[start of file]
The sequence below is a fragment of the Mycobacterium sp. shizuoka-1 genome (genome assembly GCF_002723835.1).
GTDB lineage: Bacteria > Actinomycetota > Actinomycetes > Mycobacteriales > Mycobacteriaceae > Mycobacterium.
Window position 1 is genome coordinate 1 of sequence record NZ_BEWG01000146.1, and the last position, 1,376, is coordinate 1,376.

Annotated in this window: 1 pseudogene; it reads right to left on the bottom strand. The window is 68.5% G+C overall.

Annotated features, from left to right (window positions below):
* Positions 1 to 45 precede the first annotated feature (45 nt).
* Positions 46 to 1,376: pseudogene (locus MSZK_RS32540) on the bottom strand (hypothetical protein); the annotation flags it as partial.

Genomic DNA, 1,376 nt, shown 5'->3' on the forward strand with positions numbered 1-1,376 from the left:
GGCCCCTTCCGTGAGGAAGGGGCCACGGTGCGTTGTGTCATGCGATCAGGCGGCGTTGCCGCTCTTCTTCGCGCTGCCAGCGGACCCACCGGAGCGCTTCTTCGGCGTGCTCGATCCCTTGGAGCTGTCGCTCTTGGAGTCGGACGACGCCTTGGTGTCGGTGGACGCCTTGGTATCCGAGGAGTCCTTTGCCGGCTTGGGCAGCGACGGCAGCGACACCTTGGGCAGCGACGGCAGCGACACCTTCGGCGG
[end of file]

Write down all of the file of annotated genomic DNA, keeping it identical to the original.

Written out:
The sequence below is a fragment of the Mycobacterium sp. shizuoka-1 genome (genome assembly GCF_002723835.1).
GTDB lineage: Bacteria > Actinomycetota > Actinomycetes > Mycobacteriales > Mycobacteriaceae > Mycobacterium.
Window position 1 is genome coordinate 1 of sequence record NZ_BEWG01000146.1, and the last position, 1,376, is coordinate 1,376.

Annotated in this window: 1 pseudogene; it reads right to left on the bottom strand. The window is 68.5% G+C overall.

Annotated features, from left to right (window positions below):
* Positions 1 to 45 precede the first annotated feature (45 nt).
* Positions 46 to 1,376: pseudogene (locus MSZK_RS32540) on the bottom strand (hypothetical protein); the annotation flags it as partial.

Genomic DNA, 1,376 nt, shown 5'->3' on the forward strand with positions numbered 1-1,376 from the left:
GGCCCCTTCCGTGAGGAAGGGGCCACGGTGCGTTGTGTCATGCGATCAGGCGGCGTTGCCGCTCTTCTTCGCGCTGCCAGCGGACCCACCGGAGCGCTTCTTCGGCGTGCTCGATCCCTTGGAGCTGTCGCTCTTGGAGTCGGACGACGCCTTGGTGTCGGTGGACGCCTTGGTATCCGAGGAGTCCTTTGCCGGCTTGGGCAGCGACGGCAGCGACACCTTGGGCAGCGACGGCAGCGACACCTTCGGCGG